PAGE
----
When Mathew Janczewski brings his "Erased Steps" to St. Paul's Union Depot, he will showcase the intimate side of the historic train station with vaulted ceilings and Tennessee pink marble floors.
That's because the choreographer, who is the founder and artistic director of Arena Dances, is putting the audience members in the center of the transit hub's cavernous waiting area, with the show taking place around them for the site-specific performance.
"It's such a beautiful space," said the 53-year-old Janczewski. "But it's also choreographically super challenging because it is such a big space."
He works with 15 dancers, whose relationships become clear throughout the course of the abstract piece that will be performed to an original score by Minneapolis-based percussionist and composer Zack Baltich.
Baltich, too, has done quite a bit of site-specific work himself. In 2017, he recorded sounds from caves, in empty grain silos and abandoned train tunnels for a project called "Cavernous." Three years later, he spent five weeks in a 400,000-square-foot paper mill, creating a piece for solo percussion and electronics called "Afraid of the Dark Now."
He said the Union Depot is in line with what he thinks about performance spaces. "I play mostly percussion instruments, which lend themselves really well to big, spacious, echoey spaces," he said.
To create the score, Baltich, 31, drew inspiration from Janczewski's imagery and choreographed videos in combination with the sonic qualities of the space itself. Baltich conducted some reverb tests at the train station to check if the sound will translate for percussion instruments like a marimba mixed in with synthesizer.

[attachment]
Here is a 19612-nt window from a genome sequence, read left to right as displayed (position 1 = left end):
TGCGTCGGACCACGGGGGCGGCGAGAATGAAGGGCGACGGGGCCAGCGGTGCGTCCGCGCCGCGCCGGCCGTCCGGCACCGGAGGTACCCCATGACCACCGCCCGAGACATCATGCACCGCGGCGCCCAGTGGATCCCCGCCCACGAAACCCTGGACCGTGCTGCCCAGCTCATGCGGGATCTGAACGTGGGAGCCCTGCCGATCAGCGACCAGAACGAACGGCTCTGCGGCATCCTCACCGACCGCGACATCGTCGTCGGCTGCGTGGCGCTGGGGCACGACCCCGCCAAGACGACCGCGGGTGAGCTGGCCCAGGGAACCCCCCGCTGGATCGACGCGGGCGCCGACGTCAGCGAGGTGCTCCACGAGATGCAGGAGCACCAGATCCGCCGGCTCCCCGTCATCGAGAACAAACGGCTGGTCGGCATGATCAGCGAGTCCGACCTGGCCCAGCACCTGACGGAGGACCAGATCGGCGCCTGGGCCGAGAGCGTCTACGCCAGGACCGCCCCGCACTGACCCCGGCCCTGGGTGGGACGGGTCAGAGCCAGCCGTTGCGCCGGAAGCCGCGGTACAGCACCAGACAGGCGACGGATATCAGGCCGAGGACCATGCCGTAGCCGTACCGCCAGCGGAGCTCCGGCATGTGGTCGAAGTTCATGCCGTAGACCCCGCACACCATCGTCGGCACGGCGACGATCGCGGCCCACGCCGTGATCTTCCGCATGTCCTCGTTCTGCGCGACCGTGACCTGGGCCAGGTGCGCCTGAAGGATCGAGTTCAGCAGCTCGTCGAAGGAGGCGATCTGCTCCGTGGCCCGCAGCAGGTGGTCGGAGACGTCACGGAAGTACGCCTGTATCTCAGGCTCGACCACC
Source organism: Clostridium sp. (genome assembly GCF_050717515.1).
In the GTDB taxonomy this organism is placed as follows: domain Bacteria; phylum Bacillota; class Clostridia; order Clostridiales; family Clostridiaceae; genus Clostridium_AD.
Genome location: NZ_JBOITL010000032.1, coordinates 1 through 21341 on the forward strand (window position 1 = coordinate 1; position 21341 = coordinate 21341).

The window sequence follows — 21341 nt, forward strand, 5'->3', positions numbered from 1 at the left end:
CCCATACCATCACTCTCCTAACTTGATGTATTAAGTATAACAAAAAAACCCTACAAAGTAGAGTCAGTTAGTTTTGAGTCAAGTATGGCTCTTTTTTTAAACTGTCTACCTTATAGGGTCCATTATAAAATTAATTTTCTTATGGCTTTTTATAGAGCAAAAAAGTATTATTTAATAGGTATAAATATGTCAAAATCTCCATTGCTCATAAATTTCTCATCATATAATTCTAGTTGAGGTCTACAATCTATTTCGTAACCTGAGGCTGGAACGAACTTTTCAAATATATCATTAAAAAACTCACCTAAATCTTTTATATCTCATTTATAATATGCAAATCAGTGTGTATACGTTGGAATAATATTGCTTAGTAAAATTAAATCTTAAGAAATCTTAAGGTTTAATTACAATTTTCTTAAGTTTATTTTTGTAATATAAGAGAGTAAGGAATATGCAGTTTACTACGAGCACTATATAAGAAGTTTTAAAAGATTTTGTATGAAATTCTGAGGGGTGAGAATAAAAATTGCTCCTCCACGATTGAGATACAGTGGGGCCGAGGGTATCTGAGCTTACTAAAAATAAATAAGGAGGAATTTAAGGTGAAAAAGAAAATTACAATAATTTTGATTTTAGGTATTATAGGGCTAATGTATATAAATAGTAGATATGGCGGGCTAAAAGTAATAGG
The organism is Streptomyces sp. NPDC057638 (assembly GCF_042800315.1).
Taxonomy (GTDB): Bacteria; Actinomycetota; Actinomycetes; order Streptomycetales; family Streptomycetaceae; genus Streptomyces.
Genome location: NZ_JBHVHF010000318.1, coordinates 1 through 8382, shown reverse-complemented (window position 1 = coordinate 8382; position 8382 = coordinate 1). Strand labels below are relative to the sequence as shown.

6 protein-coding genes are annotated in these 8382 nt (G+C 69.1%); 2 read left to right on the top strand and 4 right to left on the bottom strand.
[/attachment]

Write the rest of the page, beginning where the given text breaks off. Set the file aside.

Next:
"It's kind of a juggle between what will work well in the space sonically and what will help lift up Mathew's choreography," he noted.
Baltich also had to think about how to navigate Union Depot's space, which has a significant echo. At times he employs droning sounds that reverberate widely, and at others, he lets silence fill the space in a different way, filling the room with an absence of sound.
For Janczewski, an early inspiration for "Erased Steps" came in 2013 when he saw Eve Sussman's "The Rape of the Sabine Women." The movie has a scene shot in Berlin's Tempelhof airport where men in early 1960s suits move through the terminal, their shoes clicking and echoing as they walk.
Janczewski was struck by the way the filmmaker incorporated the sound of the footsteps as a key component in the scene. He filed away the memory in his head. When he stopped by Union Depot, it all came back to him.